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The database contains the remuneration details of nearly 40,000 individuals working in the public sector who were paid £100,000 or more in the financial year 2009-10 or 2008/09.
The details were collated from the replies to Freedom of Information (FOI) requests which were sent by the Bureau of Investigative Journalism to 2,400 public sector organisations. Where FOI
responses were not forthcoming, or indicated that the information was already in the public domain, annual reports and other official documents were consulted.
Freedom of Information requests
The FOI requests asked for the name, gender and pay details of every person in an organisation whocis paid £100,000 or more according to the most recent data available. We also asked for information relating to any extra payments, bonuses and benefits in kind.
The Public Sector
Defining the public sector is not easy. The 2009 House of Commons report into Top Pay in the Public Sector comments: ‘There is a lack of clarity about what constitutes the ‘public sector’. The Cabinet Office produces an annual list of what it calls Non-departmental public bodies, some 766 in all. These are defined as bodies that “have a role in the processes of national Government, but is not a Government Department or part of one, and which accordingly operates to a greater or lesser extent at arm’s length from Ministers.”
We wrote to all the organisations on the list but also included FOI requests to other public institutions, that fall outside those categorisations including Universities, Local Councils, Police, NHS (including GPs) Armed forces, Emergency services, Quangos and the Judiciary.
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The UK National Accounts defines the public sector as comprising of central government, local government and public corporations; however we have excluded the larger public corporations such as Network Rail, Royal Mail, Channel 4 and the publicly owned banks.
These are operated as largely commercial concerns and as such they are unrepresentative of the vast bulk of the rest of the public sector. Others like the Financial Services Authority have also been excluded as they receive no public funds and raise their money from a levy on the banks. However, some smaller public corporations have been included where they have been the focus of government attention over the issue of top pay, for example British Waterways, the Audit Commission and OfCom.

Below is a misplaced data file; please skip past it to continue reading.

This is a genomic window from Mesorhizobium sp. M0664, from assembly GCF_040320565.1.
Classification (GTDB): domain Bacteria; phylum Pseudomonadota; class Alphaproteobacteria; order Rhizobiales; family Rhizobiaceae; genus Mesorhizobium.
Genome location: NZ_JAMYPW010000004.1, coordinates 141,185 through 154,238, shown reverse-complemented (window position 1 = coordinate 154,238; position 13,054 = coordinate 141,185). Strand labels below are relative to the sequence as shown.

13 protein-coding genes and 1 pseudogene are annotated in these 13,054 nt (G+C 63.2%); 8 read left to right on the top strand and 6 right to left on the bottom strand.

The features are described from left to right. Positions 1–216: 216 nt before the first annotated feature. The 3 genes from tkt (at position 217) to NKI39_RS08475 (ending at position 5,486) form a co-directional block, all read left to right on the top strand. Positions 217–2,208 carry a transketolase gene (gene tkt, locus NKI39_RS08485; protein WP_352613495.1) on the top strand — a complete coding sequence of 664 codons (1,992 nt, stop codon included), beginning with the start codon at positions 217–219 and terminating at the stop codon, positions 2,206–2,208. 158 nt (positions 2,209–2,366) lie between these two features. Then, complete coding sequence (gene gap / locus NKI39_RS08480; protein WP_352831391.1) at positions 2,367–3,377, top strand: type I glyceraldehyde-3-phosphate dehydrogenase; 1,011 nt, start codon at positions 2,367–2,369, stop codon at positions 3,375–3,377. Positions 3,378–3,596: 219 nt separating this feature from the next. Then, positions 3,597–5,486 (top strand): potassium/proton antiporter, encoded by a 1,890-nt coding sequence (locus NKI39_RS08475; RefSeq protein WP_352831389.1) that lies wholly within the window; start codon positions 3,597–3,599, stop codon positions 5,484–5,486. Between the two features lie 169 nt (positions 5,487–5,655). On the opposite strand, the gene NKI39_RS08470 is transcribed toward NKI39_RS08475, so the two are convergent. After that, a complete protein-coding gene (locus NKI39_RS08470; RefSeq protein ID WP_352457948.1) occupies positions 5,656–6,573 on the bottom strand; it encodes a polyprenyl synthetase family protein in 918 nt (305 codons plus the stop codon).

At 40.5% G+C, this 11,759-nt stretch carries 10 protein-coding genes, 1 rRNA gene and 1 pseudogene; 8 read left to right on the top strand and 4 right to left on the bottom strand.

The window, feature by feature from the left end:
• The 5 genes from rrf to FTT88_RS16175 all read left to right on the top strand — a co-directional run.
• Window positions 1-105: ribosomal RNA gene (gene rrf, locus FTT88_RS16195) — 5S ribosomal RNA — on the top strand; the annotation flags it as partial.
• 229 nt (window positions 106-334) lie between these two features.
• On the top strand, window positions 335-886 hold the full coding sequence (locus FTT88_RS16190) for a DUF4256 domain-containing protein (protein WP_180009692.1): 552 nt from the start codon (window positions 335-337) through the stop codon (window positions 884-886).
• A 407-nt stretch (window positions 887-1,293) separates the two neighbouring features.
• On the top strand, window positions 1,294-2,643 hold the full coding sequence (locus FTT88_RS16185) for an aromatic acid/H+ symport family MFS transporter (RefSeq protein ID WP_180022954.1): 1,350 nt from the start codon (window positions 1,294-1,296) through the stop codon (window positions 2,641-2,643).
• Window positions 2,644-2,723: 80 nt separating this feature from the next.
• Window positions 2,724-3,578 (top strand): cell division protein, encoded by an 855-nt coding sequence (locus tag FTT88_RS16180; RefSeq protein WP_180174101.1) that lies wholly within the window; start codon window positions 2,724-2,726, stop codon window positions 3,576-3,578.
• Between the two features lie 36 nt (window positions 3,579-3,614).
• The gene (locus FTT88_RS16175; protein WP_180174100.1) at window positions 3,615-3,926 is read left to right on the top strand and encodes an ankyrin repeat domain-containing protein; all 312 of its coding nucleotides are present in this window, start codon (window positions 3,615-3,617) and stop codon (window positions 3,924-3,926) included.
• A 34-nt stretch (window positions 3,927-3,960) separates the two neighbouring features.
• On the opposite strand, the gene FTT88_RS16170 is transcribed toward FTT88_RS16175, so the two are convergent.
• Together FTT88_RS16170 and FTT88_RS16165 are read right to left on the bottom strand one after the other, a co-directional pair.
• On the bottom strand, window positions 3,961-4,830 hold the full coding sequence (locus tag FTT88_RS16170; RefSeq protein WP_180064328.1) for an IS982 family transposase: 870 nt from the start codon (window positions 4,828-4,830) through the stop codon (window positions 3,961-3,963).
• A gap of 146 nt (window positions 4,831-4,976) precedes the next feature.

We have not included earnings of freelance contractors – such as management consultants – because these staff are usually employed on temporary contracts.
Our database includes anyone, named or otherwise, earning a base salary of £100,000 or over. Total remuneration includes any additional payments such as bonuses or extra pay. The only exception to this is hospital consultants, their pay is made up of a number of payments so we have included ones whose base pay plus extra pay meets or exceeds £100,000.
Since the database is focused on tracking the actual amount an individual earned we have not included any pension contributions. Where possible we have to the best of our knowledge eliminated any redundancy awards in total remuneration.
Where a salary band has been supplied instead of an exact salary, we have taken the mid-point in that range to arrive at our total remuneration figure. Entries based on a salary band are marked with an *.
Earning figures for GPs come from the Certificates of Pensionable Profits, which each GP submits to their Primary Care Trust. Due to the way this information is recorded, much of the GP information dates from 2007/8 or 2008/09.
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